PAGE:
Burke, D. G., Candow, D. G., Chilibeck, P. D., MacNeil, L. G., Roy, B. D., Tarnopolsky, M. A. et al. (2008). Effect of creatine supplementation and resistance-exercise training on muscle insulin-like growth factor in young adults. Int J Sport Nutr.Exerc.Metab, 18, 389-398.

Casey, A. & Greenhaff, P. L. (2000). Does dietary creatine supplementation play a role in skeletal muscle metabolism and performance? Am J Clin Nutr., 72, 607S-617S.

Cooper, R., Naclerio, F., Allgrove, J., & Jimenez, A. (2012). Creatine supplementation with specific view to exercise/sports performance: an update. J Int Soc Sports Nutr., 9, 33.

Dempsey, R. L., Mazzone, M. F., & Meurer, L. N. (2002). Does oral creatine supplementation improve strength? A meta-analysis. J Fam.Pract., 51, 945-951.

Hespel, P. & Derave, W. (2007). Ergogenic effects of creatine in sports and rehabilitation. Subcell.Biochem., 46, 245-259.

Hickner, R. C., Dyck, D. J., Sklar, J., Hatley, H., & Byrd, P. (2010). Effect of 28 days of creatine ingestion on muscle metabolism and performance of a simulated cycling road race. J Int Soc Sports Nutr., 7, 26.

Jakobi, J. M., Rice, C. L., Curtin, S. V., & Marsh, G. D. (2000). Contractile properties, fatigue and recovery are not influenced by short-term creatine supplementation in human muscle. Exp.Physiol, 85, 451-460.

Kreider, R. B. (2003). Effects of creatine supplementation on performance and training adaptations. Mol.Cell Biochem., 244, 89-94.

Persky, A. M. & Brazeau, G. A. (2001). Clinical pharmacology of the dietary supplement creatine monohydrate. Pharmacol.Rev, 53, 161-176.

Rawson, E. S. & Volek, J. S. (2003). Effects of creatine supplementation and resistance training on muscle strength and weightlifting performance. J Strength Cond.Res., 17, 822-831.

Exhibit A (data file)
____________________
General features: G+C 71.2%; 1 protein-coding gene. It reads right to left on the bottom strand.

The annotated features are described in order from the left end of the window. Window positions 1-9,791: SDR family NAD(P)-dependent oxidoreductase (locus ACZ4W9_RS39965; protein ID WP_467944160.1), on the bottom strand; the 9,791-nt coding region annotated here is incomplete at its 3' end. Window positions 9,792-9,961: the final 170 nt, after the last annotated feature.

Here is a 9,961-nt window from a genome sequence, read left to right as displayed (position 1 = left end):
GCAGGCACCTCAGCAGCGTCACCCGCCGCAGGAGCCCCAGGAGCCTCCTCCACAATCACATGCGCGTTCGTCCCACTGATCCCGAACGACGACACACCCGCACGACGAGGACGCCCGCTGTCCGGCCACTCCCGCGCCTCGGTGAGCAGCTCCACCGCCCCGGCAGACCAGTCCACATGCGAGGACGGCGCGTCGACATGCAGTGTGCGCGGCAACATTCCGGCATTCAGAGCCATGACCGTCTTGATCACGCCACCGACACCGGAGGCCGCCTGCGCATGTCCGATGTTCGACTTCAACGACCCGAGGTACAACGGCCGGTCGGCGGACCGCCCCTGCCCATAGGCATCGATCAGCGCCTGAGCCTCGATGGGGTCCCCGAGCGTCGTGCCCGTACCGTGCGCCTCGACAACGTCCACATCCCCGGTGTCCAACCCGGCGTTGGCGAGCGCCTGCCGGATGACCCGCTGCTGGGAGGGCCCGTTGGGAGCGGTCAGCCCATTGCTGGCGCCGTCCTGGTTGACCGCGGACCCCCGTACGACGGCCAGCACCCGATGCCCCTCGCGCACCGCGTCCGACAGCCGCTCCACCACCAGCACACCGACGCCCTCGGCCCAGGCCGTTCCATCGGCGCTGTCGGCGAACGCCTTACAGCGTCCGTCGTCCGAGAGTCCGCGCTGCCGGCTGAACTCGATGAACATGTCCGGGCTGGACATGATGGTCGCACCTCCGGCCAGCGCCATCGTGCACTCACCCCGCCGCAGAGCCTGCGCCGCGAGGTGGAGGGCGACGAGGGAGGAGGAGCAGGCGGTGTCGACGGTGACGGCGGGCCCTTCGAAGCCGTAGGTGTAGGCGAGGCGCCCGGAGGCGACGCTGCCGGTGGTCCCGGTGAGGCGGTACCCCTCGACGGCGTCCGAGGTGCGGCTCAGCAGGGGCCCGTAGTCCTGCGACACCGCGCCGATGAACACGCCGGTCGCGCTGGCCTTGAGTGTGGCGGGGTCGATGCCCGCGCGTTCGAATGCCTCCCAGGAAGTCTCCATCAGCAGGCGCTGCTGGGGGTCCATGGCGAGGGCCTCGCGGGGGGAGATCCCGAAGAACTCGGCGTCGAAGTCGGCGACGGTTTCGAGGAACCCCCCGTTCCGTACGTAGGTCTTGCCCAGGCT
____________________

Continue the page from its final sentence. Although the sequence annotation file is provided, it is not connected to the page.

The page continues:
Terjung, R. L., Clarkson, P., Eichner, E. R., Greenhaff, P. L., Hespel, P. J., Israel, R. G. et al. (2000). American College of Sports Medicine roundtable. The physiological and health effects of oral creatine supplementation. Med Sci.Sports Exerc., 32, 706-717.

Van Loon, L. J., Oosterlaar, A. M., Hartgens, F., Hesselink, M. K., Snow, R. J., & Wagenmakers, A. J. (2003). Effects of creatine loading and prolonged creatine supplementation on body composition, fuel selection, sprint and endurance performance in humans. Clin Sci.(Lond), 104, 153-162.

Volek, J. S., Duncan, N. D., Mazzetti, S. A., Staron, R. S., Putukian, M., Gomez, A. L. et al. (1999). Performance and muscle fiber adaptations to creatine supplementation and heavy resistance training. Med Sci.Sports Exerc., 31, 1147-1156.

Volek, J. S. & Rawson, E. S. (2004). Scientific basis and practical aspects of creatine supplementation for athletes. Nutrition, 20, 609-614.



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Dr. Deepak S Hiwale

Dr. Deepak S Hiwale, a.k.a "The Fitness Doc" specializes in sports medicine in addition to being an elite personal trainer. He currently runs an elite personal training company in West London. As a sports injury and fitness writer-presenter, he tries to disseminate as much knowledge as possible for the benefit of all. MBBS (University of Pune); MSC, Sports and Exercise Medicine (University of Glasgow); Diploma in Personal Training (YMCA Dip. PT, London).